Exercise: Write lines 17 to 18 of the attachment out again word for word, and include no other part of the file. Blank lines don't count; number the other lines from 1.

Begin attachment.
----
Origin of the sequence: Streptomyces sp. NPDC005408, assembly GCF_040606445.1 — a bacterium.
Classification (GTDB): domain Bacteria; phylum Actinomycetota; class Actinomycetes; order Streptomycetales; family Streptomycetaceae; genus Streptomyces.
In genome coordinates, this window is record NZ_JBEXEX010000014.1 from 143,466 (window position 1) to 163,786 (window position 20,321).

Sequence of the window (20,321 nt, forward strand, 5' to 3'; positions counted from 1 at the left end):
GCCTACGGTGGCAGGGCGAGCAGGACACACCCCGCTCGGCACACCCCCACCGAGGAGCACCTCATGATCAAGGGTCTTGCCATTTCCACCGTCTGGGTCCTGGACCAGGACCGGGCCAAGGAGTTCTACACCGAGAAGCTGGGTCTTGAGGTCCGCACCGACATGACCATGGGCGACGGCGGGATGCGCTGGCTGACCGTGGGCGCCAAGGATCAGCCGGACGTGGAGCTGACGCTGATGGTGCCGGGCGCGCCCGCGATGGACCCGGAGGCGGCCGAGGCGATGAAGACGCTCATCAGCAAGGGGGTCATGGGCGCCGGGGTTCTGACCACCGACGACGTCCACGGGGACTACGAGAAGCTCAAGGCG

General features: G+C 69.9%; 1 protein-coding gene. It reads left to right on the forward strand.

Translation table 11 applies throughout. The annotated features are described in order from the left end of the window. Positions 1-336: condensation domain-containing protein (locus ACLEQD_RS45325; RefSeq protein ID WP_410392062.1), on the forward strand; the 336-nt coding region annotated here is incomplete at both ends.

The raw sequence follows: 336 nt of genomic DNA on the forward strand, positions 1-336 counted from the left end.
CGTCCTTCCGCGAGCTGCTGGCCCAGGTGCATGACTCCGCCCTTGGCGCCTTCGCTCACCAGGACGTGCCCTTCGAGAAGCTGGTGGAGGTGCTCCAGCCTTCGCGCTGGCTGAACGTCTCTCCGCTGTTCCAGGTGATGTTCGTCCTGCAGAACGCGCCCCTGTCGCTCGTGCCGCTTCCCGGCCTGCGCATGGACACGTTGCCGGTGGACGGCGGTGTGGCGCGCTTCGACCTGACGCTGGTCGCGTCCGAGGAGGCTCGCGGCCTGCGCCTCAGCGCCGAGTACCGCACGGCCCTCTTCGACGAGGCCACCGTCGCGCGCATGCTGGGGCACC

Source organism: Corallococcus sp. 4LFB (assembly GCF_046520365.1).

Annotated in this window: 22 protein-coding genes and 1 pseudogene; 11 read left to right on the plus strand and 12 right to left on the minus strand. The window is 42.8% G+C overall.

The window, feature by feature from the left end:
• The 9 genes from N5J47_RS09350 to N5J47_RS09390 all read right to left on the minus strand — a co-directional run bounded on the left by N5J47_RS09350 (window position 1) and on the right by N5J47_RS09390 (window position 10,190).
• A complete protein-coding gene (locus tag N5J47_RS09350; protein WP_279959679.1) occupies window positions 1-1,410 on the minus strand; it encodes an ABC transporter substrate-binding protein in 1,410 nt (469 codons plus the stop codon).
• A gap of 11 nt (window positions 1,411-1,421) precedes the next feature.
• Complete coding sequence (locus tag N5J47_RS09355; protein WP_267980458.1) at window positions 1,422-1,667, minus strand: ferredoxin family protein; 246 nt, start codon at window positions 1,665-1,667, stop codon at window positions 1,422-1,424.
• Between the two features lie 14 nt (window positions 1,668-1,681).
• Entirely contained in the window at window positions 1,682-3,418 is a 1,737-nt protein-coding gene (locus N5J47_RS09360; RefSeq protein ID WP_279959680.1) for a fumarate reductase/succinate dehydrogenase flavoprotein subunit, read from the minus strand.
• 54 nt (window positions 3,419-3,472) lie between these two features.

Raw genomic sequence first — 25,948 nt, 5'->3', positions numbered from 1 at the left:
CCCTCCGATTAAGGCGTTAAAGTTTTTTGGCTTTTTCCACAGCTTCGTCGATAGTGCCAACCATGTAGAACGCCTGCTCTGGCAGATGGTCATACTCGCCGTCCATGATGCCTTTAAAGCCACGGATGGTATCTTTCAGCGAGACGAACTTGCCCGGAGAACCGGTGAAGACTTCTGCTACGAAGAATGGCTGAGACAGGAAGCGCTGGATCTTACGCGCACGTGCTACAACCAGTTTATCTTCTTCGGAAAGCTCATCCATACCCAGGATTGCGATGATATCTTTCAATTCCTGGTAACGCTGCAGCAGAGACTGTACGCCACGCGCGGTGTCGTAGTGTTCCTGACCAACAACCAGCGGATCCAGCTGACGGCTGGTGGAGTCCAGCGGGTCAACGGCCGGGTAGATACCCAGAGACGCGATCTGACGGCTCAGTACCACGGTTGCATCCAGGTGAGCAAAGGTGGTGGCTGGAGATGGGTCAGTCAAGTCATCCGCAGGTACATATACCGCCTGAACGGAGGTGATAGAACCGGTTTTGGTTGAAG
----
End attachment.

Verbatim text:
• Between the two features lie 14 nt (window positions 1,668-1,681).
• Entirely contained in the window at window positions 1,682-3,418 is a 1,737-nt protein-coding gene (locus N5J47_RS09360; RefSeq protein ID WP_279959680.1) for a fumarate reductase/succinate dehydrogenase flavoprotein subunit, read from the minus strand.